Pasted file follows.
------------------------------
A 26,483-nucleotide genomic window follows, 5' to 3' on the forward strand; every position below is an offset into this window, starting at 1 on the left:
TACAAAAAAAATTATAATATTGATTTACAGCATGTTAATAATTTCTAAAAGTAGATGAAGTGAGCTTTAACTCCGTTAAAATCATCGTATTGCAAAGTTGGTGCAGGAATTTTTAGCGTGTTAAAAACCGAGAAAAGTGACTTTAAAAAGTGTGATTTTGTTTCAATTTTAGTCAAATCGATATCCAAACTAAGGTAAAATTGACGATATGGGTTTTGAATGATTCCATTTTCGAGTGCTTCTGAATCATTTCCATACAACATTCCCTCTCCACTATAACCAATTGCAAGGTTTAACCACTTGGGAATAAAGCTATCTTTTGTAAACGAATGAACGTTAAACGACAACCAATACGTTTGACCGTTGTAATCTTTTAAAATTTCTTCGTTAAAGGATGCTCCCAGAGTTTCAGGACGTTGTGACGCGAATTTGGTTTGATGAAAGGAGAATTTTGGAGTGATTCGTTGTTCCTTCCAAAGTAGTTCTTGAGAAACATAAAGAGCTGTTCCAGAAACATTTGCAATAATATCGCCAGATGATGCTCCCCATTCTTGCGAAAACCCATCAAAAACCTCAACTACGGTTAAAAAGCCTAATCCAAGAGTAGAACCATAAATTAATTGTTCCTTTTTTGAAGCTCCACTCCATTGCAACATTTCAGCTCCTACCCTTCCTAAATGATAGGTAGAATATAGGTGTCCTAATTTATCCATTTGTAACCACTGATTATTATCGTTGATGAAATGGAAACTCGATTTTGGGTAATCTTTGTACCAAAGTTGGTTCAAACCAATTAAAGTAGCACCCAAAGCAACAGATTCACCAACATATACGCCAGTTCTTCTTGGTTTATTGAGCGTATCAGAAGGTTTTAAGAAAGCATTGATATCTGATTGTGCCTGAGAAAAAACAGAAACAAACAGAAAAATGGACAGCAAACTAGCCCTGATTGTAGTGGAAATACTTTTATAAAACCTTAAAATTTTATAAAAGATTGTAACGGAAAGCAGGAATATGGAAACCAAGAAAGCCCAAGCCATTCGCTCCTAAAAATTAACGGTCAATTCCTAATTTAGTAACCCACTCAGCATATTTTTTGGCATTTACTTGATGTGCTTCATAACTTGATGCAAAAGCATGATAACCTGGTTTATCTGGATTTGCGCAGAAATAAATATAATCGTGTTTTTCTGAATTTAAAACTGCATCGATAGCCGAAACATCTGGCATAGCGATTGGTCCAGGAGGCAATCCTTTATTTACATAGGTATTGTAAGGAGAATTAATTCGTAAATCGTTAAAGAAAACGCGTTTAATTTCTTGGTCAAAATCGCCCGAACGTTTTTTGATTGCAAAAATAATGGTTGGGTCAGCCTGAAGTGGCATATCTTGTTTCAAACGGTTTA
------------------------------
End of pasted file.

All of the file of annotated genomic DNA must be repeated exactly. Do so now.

A 26,483-nucleotide genomic window follows, 5' to 3' on the forward strand; every position below is an offset into this window, starting at 1 on the left:
TACAAAAAAAATTATAATATTGATTTACAGCATGTTAATAATTTCTAAAAGTAGATGAAGTGAGCTTTAACTCCGTTAAAATCATCGTATTGCAAAGTTGGTGCAGGAATTTTTAGCGTGTTAAAAACCGAGAAAAGTGACTTTAAAAAGTGTGATTTTGTTTCAATTTTAGTCAAATCGATATCCAAACTAAGGTAAAATTGACGATATGGGTTTTGAATGATTCCATTTTCGAGTGCTTCTGAATCATTTCCATACAACATTCCCTCTCCACTATAACCAATTGCAAGGTTTAACCACTTGGGAATAAAGCTATCTTTTGTAAACGAATGAACGTTAAACGACAACCAATACGTTTGACCGTTGTAATCTTTTAAAATTTCTTCGTTAAAGGATGCTCCCAGAGTTTCAGGACGTTGTGACGCGAATTTGGTTTGATGAAAGGAGAATTTTGGAGTGATTCGTTGTTCCTTCCAAAGTAGTTCTTGAGAAACATAAAGAGCTGTTCCAGAAACATTTGCAATAATATCGCCAGATGATGCTCCCCATTCTTGCGAAAACCCATCAAAAACCTCAACTACGGTTAAAAAGCCTAATCCAAGAGTAGAACCATAAATTAATTGTTCCTTTTTTGAAGCTCCACTCCATTGCAACATTTCAGCTCCTACCCTTCCTAAATGATAGGTAGAATATAGGTGTCCTAATTTATCCATTTGTAACCACTGATTATTATCGTTGATGAAATGGAAACTCGATTTTGGGTAATCTTTGTACCAAAGTTGGTTCAAACCAATTAAAGTAGCACCCAAAGCAACAGATTCACCAACATATACGCCAGTTCTTCTTGGTTTATTGAGCGTATCAGAAGGTTTTAAGAAAGCATTGATATCTGATTGTGCCTGAGAAAAAACAGAAACAAACAGAAAAATGGACAGCAAACTAGCCCTGATTGTAGTGGAAATACTTTTATAAAACCTTAAAATTTTATAAAAGATTGTAACGGAAAGCAGGAATATGGAAACCAAGAAAGCCCAAGCCATTCGCTCCTAAAAATTAACGGTCAATTCCTAATTTAGTAACCCACTCAGCATATTTTTTGGCATTTACTTGATGTGCTTCATAACTTGATGCAAAAGCATGATAACCTGGTTTATCTGGATTTGCGCAGAAATAAATATAATCGTGTTTTTCTGAATTTAAAACTGCATCGATAGCCGAAACATCTGGCATAGCGATTGGTCCAGGAGGCAATCCTTTATTTACATAGGTATTGTAAGGAGAATTAATTCGTAAATCGTTAAAGAAAACGCGTTTAATTTCTTGGTCAAAATCGCCCGAACGTTTTTTGATTGCAAAAATAATGGTTGGGTCAGCCTGAAGTGGCATATCTTGTTTCAAACGGTTTA